iii. “We would like to see that everything is running well
    iv. and that they are taking a role in our politics.
    g. If it is OK, there will be a more immediate release of the next batch.
    5. Many released prisoners have said
    a. they planned to rejoin the pro-democracy movement led by Nobel Peace Prize laureate Aung San Suu Kyi
    b. and her National League for Democracy (NLD) party,
    c. whose landslide electoral victory in 1990 was voided by a military intent on maintaining power.
    6. The NLD re-registered on Friday to contest upcoming by-elections that will be a test of stability.
    a. The Assistance Association for Political Prisoners (Burma), a group that tracks prisoners, identified some 1,245 “political prisoners.”
    b. The party led by Suu Kyi, herself released from house arrest last year, says about 400 activists remain behind bars.
    c. “I can’t say exactly the time but there is no concrete reason to delay the release of the political prisoners,” said Ko Ko Hlaing,
    i. noting that Arab pro-democracy uprisings made Myanmar cautious in moving too fast in releasing all prisoners.
    ii. “As you can see in the Arab states and also in Syria, there is some turmoil. Even in Egypt.
    iii. There were mobs. So what our leaders would like to see is a stable and smooth transition to democracy,” he said.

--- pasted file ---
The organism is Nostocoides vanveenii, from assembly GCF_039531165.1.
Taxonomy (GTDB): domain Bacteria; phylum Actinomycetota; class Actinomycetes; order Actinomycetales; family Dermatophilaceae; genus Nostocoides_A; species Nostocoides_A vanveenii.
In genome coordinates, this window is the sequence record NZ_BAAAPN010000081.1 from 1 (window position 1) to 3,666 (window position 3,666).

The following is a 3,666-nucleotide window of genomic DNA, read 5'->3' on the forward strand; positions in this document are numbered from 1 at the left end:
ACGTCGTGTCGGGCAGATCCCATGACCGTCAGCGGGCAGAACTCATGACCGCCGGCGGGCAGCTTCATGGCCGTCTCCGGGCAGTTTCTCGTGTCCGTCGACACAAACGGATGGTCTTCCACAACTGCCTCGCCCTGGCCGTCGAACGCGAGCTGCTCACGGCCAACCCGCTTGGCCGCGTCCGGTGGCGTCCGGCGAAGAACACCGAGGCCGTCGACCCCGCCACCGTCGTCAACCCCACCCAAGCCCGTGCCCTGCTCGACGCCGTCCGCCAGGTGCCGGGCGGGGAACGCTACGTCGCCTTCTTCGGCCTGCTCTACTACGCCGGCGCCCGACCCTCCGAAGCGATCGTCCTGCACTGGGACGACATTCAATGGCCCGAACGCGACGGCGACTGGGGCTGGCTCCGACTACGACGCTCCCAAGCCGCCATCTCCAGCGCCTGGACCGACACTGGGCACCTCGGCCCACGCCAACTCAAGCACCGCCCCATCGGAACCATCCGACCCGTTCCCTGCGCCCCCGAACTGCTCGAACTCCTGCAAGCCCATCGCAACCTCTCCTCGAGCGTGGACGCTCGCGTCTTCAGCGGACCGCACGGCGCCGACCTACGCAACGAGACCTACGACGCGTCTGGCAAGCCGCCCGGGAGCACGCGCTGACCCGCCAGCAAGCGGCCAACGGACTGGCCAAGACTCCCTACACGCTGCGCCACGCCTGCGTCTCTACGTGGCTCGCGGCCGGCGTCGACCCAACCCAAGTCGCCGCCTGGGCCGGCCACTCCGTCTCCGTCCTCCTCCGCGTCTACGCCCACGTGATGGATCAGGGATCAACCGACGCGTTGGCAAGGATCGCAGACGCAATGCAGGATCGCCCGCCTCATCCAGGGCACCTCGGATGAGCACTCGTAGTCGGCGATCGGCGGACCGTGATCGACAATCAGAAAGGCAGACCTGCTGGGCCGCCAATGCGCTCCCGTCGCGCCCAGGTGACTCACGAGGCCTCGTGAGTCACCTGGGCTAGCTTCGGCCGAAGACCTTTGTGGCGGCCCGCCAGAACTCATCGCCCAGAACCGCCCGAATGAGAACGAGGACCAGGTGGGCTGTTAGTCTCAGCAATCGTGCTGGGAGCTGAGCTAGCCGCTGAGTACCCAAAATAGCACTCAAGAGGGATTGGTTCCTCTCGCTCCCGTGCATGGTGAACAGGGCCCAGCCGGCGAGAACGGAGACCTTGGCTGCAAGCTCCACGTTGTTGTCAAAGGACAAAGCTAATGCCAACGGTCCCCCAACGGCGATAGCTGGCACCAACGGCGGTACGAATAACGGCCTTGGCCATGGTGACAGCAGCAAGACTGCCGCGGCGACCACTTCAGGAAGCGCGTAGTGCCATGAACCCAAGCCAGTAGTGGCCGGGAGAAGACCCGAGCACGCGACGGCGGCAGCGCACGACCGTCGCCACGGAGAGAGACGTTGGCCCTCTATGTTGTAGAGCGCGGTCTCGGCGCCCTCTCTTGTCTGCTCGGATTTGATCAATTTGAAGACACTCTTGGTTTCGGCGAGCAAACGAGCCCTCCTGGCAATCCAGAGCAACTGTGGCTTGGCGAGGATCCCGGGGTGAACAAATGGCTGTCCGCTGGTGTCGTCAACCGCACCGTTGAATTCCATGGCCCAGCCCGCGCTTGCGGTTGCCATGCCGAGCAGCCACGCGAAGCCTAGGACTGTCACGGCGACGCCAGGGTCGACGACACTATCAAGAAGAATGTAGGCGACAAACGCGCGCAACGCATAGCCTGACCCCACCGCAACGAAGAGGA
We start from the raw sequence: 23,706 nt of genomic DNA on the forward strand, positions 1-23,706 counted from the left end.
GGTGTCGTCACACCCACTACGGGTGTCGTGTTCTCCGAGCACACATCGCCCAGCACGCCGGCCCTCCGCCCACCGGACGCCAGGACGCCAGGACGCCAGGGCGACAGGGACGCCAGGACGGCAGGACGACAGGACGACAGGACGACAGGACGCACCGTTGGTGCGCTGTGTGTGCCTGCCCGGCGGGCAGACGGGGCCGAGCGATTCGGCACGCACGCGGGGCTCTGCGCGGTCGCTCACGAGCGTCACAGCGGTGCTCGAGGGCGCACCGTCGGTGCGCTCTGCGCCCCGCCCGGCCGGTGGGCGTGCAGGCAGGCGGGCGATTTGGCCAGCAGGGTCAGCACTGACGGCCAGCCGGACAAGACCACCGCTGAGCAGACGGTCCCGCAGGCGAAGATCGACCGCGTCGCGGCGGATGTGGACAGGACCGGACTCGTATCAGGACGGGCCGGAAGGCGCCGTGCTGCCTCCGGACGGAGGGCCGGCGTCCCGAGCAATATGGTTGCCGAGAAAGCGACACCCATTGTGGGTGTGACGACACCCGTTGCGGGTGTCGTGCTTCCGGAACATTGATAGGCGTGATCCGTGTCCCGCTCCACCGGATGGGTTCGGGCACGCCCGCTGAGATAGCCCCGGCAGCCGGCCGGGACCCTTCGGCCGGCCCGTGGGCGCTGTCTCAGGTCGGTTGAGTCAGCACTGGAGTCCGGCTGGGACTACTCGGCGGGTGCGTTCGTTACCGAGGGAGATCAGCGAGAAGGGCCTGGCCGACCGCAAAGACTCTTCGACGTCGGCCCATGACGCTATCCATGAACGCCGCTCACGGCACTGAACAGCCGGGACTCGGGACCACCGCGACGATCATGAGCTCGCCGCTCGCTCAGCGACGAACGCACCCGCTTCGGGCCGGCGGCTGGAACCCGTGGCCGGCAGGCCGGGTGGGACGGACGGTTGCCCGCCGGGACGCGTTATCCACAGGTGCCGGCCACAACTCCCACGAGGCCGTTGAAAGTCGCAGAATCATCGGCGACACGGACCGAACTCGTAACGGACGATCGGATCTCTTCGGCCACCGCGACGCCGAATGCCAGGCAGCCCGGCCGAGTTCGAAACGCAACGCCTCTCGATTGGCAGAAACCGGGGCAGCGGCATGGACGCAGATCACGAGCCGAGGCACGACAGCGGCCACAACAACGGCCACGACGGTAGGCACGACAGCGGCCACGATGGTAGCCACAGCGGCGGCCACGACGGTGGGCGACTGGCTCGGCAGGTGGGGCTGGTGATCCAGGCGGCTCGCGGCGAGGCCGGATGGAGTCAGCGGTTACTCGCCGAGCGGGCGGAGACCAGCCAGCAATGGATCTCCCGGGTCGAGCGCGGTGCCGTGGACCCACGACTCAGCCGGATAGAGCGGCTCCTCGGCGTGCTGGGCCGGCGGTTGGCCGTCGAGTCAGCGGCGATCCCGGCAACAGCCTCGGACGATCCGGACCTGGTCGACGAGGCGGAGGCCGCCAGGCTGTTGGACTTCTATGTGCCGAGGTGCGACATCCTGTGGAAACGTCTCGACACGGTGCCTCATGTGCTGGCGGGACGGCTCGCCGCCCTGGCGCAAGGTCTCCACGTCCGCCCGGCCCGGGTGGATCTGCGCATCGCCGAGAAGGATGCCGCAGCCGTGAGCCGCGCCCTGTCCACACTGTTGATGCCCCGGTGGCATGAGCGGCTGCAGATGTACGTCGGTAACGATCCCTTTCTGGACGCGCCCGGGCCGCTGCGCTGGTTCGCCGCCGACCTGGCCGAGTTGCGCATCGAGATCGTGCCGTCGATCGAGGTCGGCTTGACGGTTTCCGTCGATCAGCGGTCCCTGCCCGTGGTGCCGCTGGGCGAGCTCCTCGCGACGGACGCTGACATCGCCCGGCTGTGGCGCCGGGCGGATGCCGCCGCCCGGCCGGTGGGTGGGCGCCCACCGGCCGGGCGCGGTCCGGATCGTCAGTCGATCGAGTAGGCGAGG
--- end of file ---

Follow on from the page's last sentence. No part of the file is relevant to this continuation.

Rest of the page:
iv. “Some prisoners committed terrorist acts. We are worried about this, that they may shake the boat.”
    7. Diplomats say:
    a. the government may especially fear former military officers arrested in 2004
    b. when former military intelligence chief and prime minister Khin Nyunt was accused of corruption and purged, but Ko Ko Hlaing dismissed this concern.
    c. “He will be equally treated as other prisoners,” he said.
    8. Ko Ko Hlaing also outlined:
    a. plans to reconcile with minority groups,
    b. including ethnic Kachin separatists who fought government troops this year after the collapse of talks aimed at ending a conflict that dates to the early 1960s along the border with China, an area rich in jade and timber.
    i. “The peace process with the Kachin group is very slow currently.
    ii. But we are trying to break the stalemate and we are trying to find other ways to make advances in the peace process,”
    iii. the government was reaching out to ethnic Kachin elders but did not want international mediation.
    iv. The group agreed to a ceasefire in 1994 but that fell through last year when the government tried to force all ethnic minority forces to merge with its military-run Border Guard Force.
    v. Guerrillas of the Kachin Independence Army (KIA) refused, fearing a merger would erode their autonomy. The Kachin force numbers at least 10,000 well-armed and experienced fighters.